November 25, 2020

U.S.: National Archives and Records Administration (NARA) Announces Five Year Pilot Project to Digitize Historic World War II Aerial Photography

From the National Archives and Records Administration (NARA):

The National Archives today announced its partnership with the National Collection of Aerial Photography (NCAP) to digitize historic World War II aerial photography.

[Our emphasis] For the first time, these historically valuable images will be made accessible online to anyone, anywhere.

This partnership marks the first digitization of the National Archives’ aerial film holdings. Under the partnership, NCAP will digitize more than 150,000 canisters of aerial film from the National Archives’ records of the Defense Intelligence Agency. These aerial photographs were taken by the U.S. Navy and Air Force for military reconnaissance and mapping projects.

More than 40,000 canisters of World War II aerial film will be the focus of digitization under the first stage of the five year pilot project.

Once digitized, the public will be able to access these materials free of charge from National Archives research facilities nationwide.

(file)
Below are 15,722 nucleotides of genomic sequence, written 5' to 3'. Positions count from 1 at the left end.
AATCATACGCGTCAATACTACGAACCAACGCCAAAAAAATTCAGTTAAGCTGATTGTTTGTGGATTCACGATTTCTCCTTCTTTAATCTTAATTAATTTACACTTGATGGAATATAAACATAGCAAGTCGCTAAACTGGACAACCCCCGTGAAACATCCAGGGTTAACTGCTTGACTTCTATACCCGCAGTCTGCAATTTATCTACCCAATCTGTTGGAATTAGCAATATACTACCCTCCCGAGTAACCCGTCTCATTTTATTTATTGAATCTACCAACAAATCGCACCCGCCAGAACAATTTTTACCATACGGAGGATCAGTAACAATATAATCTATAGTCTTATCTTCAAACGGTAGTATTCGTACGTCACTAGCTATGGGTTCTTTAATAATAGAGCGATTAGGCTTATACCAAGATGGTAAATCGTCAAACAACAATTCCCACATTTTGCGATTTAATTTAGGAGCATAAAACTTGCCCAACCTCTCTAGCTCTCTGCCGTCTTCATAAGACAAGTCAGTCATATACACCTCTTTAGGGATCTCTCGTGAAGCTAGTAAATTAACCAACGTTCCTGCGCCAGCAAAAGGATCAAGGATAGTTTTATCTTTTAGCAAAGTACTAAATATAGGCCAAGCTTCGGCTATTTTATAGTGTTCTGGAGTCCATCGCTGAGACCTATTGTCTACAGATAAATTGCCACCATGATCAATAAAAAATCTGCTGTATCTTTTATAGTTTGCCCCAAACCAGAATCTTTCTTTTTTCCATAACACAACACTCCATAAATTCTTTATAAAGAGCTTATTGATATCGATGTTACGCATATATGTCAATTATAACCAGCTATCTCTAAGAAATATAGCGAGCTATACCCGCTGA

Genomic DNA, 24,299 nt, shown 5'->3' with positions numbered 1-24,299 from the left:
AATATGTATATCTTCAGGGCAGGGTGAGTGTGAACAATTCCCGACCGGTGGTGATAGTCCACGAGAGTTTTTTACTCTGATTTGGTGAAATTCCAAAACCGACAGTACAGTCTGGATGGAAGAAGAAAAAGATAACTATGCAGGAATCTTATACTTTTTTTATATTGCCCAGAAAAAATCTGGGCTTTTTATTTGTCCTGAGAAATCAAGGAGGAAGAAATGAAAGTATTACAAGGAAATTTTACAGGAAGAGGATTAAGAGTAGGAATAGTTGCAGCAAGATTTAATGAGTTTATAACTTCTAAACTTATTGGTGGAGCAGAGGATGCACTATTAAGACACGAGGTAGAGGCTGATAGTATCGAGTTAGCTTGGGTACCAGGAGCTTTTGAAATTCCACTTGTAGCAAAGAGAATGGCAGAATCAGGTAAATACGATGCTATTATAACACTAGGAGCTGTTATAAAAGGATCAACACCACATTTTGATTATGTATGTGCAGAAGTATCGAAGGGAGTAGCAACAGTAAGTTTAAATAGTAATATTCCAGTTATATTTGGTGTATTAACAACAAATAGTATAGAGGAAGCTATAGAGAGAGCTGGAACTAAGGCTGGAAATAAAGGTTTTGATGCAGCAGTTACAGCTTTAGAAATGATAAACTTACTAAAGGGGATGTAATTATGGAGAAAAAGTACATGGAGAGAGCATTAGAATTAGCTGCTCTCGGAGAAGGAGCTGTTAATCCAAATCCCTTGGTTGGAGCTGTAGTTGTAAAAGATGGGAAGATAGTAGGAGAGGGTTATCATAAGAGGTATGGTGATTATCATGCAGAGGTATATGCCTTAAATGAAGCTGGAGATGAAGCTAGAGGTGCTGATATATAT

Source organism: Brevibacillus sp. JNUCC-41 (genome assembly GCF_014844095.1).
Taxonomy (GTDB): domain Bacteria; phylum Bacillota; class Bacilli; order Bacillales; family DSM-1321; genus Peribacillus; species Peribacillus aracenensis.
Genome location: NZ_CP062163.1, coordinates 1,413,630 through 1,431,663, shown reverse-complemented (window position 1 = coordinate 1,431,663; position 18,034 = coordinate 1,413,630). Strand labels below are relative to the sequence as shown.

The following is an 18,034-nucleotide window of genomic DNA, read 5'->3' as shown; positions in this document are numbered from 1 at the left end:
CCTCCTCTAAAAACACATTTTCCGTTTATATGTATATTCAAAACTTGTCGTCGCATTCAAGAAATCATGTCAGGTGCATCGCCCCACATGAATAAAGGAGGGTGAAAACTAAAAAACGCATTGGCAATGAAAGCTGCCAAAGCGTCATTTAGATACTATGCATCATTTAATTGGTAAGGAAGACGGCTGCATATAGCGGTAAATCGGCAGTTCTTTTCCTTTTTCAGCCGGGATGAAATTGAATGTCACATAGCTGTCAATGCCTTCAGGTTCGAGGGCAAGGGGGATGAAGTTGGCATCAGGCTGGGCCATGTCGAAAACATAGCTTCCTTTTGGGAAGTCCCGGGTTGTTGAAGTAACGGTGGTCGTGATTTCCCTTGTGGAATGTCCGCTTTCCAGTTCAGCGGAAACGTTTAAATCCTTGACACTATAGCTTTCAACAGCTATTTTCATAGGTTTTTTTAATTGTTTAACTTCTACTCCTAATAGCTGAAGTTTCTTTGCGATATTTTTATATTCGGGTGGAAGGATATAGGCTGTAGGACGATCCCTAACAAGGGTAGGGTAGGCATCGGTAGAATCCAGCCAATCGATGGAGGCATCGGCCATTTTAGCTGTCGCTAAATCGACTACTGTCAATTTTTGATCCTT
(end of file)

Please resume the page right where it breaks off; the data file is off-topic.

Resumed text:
The National Archives will receive a copy of the digital images and metadata for inclusion in its online catalog.

The National Archives works with partners to digitize and make available National Archives holdings. These digitization partnerships provide increased access to historical government information through the increased availability of information technology products and services.

See NARA’s Principles for Partnerships for more information.

A list of current partnerships is online.

Learn More About the National Collection of Aerial Photography (NCAP)

About Gary Price

Gary Price (gprice@mediasourceinc.com) is a librarian, writer, consultant, and frequent conference speaker based in the Washington D.C. metro area. Before launching INFOdocket, Price and Shirl Kennedy were the founders and senior editors at ResourceShelf and DocuTicker for 10 years. From 2006-2009 he was Director of Online Information Services at Ask.com, and is currently a contributing editor at Search Engine Land.

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